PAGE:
In the January-February-March period, three news sites were censored. Regarding the news report that Minister of Treasury and Finance Berat Albayrak’s purchase of land near the Canal İstanbul route, access to 232 links were blocked (Cumhuriyet, bianet, Diken, BirGün, Artı Gerçek, Gazete Duvar, T24, Odatv, Sputnik Türkiye, Evrensel, Halk TV, Tele1, Gerçek Gündem etc). Also, access to reports about “the 50,000-dollar bag” of Emine Erdoğan, the spouse of President Erdoğan, and a truck driver who hung himself because of financial difficulties were blocked. Wikipedia, which had been censored for two years and eight months on the ground of statements against Turkey in several of its pages, was opened to access after a decision of violation by the Constitutional Court.
In this period, more than 150 international media representatives’ press cards, which also grant residence permits and expired on December 31, 2019, were not renewed. Also, press cards of 27 journalists who work in critical media outlets were canceled.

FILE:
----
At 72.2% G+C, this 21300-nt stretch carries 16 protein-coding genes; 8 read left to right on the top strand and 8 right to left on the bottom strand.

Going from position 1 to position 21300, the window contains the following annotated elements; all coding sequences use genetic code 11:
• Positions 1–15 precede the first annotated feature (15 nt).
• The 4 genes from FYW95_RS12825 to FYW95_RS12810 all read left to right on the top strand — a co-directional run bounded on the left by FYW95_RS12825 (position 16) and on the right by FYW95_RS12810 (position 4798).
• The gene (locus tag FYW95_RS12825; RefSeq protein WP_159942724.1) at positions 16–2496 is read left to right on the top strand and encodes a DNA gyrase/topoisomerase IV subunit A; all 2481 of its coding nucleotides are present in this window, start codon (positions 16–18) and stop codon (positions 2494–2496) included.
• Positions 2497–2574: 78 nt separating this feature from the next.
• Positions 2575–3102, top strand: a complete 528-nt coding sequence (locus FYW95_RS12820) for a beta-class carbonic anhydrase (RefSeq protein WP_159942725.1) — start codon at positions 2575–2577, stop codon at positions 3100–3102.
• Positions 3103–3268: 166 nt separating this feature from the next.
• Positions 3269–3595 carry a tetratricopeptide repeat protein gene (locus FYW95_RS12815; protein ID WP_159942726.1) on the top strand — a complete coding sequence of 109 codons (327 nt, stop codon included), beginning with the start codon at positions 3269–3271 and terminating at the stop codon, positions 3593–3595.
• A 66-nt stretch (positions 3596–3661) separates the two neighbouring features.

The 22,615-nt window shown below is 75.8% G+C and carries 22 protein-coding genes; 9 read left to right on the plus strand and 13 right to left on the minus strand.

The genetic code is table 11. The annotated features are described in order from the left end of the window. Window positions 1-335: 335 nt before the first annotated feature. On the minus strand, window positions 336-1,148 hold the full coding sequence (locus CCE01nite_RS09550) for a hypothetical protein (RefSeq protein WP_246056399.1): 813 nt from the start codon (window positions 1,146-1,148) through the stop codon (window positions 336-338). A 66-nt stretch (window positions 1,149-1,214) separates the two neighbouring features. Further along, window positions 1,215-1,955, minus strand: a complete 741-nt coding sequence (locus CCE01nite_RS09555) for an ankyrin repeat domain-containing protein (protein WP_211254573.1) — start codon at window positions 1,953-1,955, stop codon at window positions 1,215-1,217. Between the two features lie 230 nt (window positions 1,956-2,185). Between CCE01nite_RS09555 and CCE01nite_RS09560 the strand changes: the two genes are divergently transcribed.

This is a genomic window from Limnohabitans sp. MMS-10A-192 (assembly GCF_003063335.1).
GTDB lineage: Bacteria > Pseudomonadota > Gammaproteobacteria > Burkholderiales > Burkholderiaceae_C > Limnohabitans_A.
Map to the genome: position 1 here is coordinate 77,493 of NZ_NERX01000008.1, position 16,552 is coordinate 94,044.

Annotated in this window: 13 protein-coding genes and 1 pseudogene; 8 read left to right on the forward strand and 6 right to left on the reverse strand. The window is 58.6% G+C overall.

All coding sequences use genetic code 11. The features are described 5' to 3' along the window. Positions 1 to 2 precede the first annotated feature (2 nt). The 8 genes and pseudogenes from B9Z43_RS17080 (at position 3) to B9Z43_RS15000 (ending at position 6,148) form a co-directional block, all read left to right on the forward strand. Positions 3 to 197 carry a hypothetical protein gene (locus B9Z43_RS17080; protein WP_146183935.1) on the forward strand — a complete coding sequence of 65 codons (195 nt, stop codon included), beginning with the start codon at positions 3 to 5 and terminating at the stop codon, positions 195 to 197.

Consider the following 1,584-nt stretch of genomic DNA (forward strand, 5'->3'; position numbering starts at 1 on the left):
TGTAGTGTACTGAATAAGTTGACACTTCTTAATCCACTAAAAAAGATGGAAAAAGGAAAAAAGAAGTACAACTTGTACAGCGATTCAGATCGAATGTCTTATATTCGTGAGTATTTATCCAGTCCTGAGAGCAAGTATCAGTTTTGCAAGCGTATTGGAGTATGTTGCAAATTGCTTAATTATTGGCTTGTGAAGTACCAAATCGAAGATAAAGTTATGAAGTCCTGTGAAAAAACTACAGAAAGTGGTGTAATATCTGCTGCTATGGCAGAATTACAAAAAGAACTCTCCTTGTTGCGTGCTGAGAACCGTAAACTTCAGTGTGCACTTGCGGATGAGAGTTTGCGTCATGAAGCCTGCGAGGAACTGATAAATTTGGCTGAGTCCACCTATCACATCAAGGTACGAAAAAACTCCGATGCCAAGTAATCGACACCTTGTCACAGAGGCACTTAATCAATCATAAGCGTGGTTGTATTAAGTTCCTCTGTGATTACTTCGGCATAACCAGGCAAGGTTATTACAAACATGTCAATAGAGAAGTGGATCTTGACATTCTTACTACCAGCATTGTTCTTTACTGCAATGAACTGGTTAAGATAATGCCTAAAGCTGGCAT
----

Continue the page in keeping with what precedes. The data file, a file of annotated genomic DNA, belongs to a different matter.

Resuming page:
On the mass applause of health laborers, who fought devotedly against the coronavirus epidemic, Haşmet Babaoğlu, a columnist for Sabah newspaper, said, “From here, I see and watch how some scumbags welcome this applaud campaign.” After President Erdoğan also supported the applause, he closed his twitter account to non-followers.
After being taken into custody over reports on the virus, İsmail Çiğit, the editor-in-chief of Ses Kocaeli newspaper, said that “We had to stop chasing news.” The main opposition Republican People’s Party (CHP) decided not to appear on CNN Turk on the grounds that it did not make an objective and neutral broadcast.